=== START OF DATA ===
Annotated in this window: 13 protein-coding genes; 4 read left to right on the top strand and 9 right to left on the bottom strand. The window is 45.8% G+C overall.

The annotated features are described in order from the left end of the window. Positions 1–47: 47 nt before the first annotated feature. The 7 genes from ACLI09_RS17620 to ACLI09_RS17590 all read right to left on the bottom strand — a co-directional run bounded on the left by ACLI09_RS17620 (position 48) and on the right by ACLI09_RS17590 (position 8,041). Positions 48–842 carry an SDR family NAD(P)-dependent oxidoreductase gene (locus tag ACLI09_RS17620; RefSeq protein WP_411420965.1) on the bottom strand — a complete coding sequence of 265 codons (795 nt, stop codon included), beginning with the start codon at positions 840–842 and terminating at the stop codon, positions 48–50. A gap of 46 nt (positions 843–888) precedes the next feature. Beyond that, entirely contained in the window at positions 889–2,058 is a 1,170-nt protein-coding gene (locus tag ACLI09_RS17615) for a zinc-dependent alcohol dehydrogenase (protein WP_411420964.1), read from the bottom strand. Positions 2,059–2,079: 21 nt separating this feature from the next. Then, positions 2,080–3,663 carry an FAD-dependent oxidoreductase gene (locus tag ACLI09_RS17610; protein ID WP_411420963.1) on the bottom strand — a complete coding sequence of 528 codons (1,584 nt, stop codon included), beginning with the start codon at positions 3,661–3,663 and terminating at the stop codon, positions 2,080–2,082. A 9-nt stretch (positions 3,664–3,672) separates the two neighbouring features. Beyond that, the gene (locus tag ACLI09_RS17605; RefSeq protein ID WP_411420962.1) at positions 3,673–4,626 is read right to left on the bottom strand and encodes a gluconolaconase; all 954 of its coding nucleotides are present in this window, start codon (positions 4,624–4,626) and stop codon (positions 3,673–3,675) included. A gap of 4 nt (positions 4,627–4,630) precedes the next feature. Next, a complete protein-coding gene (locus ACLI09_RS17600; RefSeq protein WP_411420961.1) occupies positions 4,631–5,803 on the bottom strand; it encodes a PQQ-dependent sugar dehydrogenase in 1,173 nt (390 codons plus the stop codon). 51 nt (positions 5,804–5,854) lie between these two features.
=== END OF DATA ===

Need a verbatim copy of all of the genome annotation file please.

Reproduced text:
Annotated in this window: 13 protein-coding genes; 4 read left to right on the top strand and 9 right to left on the bottom strand. The window is 45.8% G+C overall.

The annotated features are described in order from the left end of the window. Positions 1–47: 47 nt before the first annotated feature. The 7 genes from ACLI09_RS17620 to ACLI09_RS17590 all read right to left on the bottom strand — a co-directional run bounded on the left by ACLI09_RS17620 (position 48) and on the right by ACLI09_RS17590 (position 8,041). Positions 48–842 carry an SDR family NAD(P)-dependent oxidoreductase gene (locus tag ACLI09_RS17620; RefSeq protein WP_411420965.1) on the bottom strand — a complete coding sequence of 265 codons (795 nt, stop codon included), beginning with the start codon at positions 840–842 and terminating at the stop codon, positions 48–50. A gap of 46 nt (positions 843–888) precedes the next feature. Beyond that, entirely contained in the window at positions 889–2,058 is a 1,170-nt protein-coding gene (locus tag ACLI09_RS17615) for a zinc-dependent alcohol dehydrogenase (protein WP_411420964.1), read from the bottom strand. Positions 2,059–2,079: 21 nt separating this feature from the next. Then, positions 2,080–3,663 carry an FAD-dependent oxidoreductase gene (locus tag ACLI09_RS17610; protein ID WP_411420963.1) on the bottom strand — a complete coding sequence of 528 codons (1,584 nt, stop codon included), beginning with the start codon at positions 3,661–3,663 and terminating at the stop codon, positions 2,080–2,082. A 9-nt stretch (positions 3,664–3,672) separates the two neighbouring features. Beyond that, the gene (locus tag ACLI09_RS17605; RefSeq protein ID WP_411420962.1) at positions 3,673–4,626 is read right to left on the bottom strand and encodes a gluconolaconase; all 954 of its coding nucleotides are present in this window, start codon (positions 4,624–4,626) and stop codon (positions 3,673–3,675) included. A gap of 4 nt (positions 4,627–4,630) precedes the next feature. Next, a complete protein-coding gene (locus ACLI09_RS17600; RefSeq protein WP_411420961.1) occupies positions 4,631–5,803 on the bottom strand; it encodes a PQQ-dependent sugar dehydrogenase in 1,173 nt (390 codons plus the stop codon). 51 nt (positions 5,804–5,854) lie between these two features.